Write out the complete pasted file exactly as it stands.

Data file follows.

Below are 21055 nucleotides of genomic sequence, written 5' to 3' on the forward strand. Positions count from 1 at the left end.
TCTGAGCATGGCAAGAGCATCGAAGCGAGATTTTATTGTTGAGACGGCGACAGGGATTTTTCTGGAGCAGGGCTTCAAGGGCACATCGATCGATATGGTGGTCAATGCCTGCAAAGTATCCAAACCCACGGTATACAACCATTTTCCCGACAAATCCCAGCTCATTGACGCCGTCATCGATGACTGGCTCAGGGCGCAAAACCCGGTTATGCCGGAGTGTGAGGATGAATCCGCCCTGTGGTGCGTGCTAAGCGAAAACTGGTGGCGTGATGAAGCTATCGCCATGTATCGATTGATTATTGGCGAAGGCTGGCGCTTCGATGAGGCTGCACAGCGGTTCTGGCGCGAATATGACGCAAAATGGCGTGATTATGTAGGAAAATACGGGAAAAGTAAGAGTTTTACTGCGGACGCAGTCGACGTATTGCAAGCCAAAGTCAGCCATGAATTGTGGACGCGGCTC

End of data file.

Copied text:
Below are 21055 nucleotides of genomic sequence, written 5' to 3' on the forward strand. Positions count from 1 at the left end.
TCTGAGCATGGCAAGAGCATCGAAGCGAGATTTTATTGTTGAGACGGCGACAGGGATTTTTCTGGAGCAGGGCTTCAAGGGCACATCGATCGATATGGTGGTCAATGCCTGCAAAGTATCCAAACCCACGGTATACAACCATTTTCCCGACAAATCCCAGCTCATTGACGCCGTCATCGATGACTGGCTCAGGGCGCAAAACCCGGTTATGCCGGAGTGTGAGGATGAATCCGCCCTGTGGTGCGTGCTAAGCGAAAACTGGTGGCGTGATGAAGCTATCGCCATGTATCGATTGATTATTGGCGAAGGCTGGCGCTTCGATGAGGCTGCACAGCGGTTCTGGCGCGAATATGACGCAAAATGGCGTGATTATGTAGGAAAATACGGGAAAAGTAAGAGTTTTACTGCGGACGCAGTCGACGTATTGCAAGCCAAAGTCAGCCATGAATTGTGGACGCGGCTC